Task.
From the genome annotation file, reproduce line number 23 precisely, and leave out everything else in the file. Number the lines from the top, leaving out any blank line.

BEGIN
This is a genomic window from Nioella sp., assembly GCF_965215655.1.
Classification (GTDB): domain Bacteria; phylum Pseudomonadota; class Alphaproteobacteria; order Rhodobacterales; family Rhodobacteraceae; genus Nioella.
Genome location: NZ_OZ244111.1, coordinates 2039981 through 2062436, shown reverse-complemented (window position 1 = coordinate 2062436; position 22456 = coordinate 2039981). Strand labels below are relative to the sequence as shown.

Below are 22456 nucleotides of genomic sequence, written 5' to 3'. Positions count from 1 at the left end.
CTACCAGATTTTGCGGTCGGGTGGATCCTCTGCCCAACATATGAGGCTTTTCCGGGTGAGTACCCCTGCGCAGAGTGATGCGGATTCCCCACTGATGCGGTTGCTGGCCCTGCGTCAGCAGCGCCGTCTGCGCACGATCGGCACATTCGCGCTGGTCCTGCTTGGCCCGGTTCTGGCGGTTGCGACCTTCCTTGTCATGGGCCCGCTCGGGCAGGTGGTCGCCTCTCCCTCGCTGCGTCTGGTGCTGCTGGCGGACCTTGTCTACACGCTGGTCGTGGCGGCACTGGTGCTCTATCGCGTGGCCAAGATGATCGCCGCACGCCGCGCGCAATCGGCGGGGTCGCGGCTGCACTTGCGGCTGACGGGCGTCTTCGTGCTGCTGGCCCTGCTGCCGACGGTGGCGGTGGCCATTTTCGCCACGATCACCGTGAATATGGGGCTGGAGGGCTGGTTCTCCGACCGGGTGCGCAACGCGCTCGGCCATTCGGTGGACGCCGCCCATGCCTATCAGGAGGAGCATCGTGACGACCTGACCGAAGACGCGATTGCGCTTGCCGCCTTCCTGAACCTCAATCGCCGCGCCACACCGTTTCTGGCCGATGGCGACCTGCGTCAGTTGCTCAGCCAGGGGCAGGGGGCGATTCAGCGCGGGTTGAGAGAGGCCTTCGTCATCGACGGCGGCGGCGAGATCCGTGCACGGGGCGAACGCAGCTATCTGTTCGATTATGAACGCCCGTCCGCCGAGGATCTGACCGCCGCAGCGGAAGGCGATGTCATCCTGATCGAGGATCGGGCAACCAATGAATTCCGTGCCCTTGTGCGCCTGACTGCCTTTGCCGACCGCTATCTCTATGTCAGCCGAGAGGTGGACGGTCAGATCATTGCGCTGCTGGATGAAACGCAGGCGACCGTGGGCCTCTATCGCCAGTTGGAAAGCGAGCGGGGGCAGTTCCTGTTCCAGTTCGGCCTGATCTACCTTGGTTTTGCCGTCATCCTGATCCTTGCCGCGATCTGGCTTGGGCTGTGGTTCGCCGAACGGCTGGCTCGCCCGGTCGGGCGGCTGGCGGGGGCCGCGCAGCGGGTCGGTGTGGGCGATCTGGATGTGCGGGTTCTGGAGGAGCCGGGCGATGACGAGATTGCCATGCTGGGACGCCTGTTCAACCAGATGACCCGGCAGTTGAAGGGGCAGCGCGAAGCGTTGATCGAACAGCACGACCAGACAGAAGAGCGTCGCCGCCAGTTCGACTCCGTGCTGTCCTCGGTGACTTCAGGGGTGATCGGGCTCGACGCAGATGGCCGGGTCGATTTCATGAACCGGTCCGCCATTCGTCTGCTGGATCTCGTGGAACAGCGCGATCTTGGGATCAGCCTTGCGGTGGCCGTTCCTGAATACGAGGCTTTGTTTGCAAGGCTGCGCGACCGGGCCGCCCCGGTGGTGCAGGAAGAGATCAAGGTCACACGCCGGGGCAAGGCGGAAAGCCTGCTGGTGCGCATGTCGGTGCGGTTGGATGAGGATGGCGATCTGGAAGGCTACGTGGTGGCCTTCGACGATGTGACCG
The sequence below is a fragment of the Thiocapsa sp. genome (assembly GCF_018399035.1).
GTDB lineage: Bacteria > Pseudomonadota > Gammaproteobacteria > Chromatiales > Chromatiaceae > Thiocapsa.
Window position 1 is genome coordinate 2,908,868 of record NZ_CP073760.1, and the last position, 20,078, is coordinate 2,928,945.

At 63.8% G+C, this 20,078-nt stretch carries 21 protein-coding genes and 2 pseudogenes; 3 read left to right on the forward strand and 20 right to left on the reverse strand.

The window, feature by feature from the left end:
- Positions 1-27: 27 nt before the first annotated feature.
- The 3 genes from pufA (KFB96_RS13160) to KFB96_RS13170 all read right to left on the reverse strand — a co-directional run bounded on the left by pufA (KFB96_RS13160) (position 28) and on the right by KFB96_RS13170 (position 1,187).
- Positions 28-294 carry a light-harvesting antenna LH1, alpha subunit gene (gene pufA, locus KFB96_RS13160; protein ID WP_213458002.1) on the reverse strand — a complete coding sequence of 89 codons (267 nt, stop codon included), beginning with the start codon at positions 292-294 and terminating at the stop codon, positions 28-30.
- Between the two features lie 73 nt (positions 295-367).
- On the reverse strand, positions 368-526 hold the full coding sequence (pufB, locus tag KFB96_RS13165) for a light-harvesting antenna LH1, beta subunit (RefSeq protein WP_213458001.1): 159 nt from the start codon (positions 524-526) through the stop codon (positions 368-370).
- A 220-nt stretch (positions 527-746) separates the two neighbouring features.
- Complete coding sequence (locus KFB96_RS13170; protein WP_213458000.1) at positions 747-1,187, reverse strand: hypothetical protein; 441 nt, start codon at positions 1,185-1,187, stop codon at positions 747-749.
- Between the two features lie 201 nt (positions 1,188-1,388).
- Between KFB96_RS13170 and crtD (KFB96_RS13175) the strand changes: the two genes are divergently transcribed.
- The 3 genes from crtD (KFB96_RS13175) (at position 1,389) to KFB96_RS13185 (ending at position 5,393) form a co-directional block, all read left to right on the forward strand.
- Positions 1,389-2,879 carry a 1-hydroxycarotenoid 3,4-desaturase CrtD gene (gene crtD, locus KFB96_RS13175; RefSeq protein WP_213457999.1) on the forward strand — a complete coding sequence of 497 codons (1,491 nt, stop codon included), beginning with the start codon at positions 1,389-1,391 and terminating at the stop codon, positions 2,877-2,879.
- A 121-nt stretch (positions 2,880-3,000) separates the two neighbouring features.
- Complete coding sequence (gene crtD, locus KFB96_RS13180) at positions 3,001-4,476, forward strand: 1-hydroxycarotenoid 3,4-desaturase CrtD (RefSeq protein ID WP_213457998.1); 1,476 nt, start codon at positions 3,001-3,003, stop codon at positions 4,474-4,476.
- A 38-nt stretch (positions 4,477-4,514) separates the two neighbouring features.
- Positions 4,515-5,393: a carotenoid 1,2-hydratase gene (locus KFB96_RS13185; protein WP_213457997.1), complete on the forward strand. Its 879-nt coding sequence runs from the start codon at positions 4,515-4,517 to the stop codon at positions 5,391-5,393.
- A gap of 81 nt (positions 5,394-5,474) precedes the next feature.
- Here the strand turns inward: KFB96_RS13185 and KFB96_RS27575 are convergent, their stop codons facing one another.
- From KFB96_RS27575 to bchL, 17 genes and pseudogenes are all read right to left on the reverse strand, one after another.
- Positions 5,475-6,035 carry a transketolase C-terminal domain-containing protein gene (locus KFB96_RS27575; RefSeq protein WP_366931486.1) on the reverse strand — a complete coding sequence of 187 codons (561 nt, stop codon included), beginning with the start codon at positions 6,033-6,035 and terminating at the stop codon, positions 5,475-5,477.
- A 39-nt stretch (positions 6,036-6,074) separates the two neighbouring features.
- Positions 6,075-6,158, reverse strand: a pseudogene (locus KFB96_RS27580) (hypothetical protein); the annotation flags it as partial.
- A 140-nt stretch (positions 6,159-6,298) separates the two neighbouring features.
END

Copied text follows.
- Complete coding sequence (gene crtD, locus KFB96_RS13180) at positions 3,001-4,476, forward strand: 1-hydroxycarotenoid 3,4-desaturase CrtD (RefSeq protein ID WP_213457998.1); 1,476 nt, start codon at positions 3,001-3,003, stop codon at positions 4,474-4,476.